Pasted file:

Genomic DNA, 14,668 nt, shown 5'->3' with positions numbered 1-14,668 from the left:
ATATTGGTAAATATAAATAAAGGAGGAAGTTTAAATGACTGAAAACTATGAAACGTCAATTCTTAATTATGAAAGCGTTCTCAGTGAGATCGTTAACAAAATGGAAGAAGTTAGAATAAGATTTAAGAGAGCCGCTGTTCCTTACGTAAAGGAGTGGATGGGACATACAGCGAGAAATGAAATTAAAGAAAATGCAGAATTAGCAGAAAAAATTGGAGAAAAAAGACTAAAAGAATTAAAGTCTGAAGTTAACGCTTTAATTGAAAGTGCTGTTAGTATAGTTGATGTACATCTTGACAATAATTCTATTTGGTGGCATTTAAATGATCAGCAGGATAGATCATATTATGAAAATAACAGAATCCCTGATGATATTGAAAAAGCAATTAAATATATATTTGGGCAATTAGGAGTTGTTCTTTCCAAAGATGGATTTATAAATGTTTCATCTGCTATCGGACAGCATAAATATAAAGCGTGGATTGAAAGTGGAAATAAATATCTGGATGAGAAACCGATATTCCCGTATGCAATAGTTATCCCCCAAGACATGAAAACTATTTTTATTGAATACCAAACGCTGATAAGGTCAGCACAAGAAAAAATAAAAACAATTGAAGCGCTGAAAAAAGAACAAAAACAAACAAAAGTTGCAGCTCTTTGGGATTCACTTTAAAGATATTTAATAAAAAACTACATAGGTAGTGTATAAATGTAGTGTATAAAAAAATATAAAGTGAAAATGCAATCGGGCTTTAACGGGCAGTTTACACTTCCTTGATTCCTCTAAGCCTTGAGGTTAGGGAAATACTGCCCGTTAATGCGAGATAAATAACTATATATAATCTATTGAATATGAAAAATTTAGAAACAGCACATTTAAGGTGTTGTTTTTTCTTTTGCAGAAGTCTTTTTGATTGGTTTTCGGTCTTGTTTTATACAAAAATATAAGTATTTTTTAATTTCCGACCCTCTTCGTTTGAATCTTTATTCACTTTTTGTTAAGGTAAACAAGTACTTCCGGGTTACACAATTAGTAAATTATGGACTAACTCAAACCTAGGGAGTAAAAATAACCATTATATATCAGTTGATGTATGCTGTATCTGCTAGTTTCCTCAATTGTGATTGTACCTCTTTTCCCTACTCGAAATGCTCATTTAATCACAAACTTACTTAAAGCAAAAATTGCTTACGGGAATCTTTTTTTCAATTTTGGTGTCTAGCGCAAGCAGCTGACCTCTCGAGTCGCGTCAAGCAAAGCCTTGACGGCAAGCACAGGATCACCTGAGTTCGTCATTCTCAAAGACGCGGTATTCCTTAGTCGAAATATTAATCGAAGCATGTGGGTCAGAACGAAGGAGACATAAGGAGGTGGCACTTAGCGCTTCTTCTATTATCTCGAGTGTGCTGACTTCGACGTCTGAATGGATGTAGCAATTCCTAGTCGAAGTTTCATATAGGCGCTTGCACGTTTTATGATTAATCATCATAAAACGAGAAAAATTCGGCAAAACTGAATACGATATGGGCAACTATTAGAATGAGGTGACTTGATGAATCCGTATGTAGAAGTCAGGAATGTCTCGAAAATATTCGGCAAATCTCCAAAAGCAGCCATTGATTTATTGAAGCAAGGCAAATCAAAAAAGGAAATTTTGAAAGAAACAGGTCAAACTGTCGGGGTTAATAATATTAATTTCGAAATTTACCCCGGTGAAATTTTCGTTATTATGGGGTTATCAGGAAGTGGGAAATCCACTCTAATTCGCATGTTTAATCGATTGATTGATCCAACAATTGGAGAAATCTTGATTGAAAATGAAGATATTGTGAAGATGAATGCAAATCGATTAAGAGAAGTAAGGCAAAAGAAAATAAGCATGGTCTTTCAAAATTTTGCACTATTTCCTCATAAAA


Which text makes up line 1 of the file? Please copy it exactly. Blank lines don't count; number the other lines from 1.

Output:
Genomic DNA, 14,668 nt, shown 5'->3' with positions numbered 1-14,668 from the left: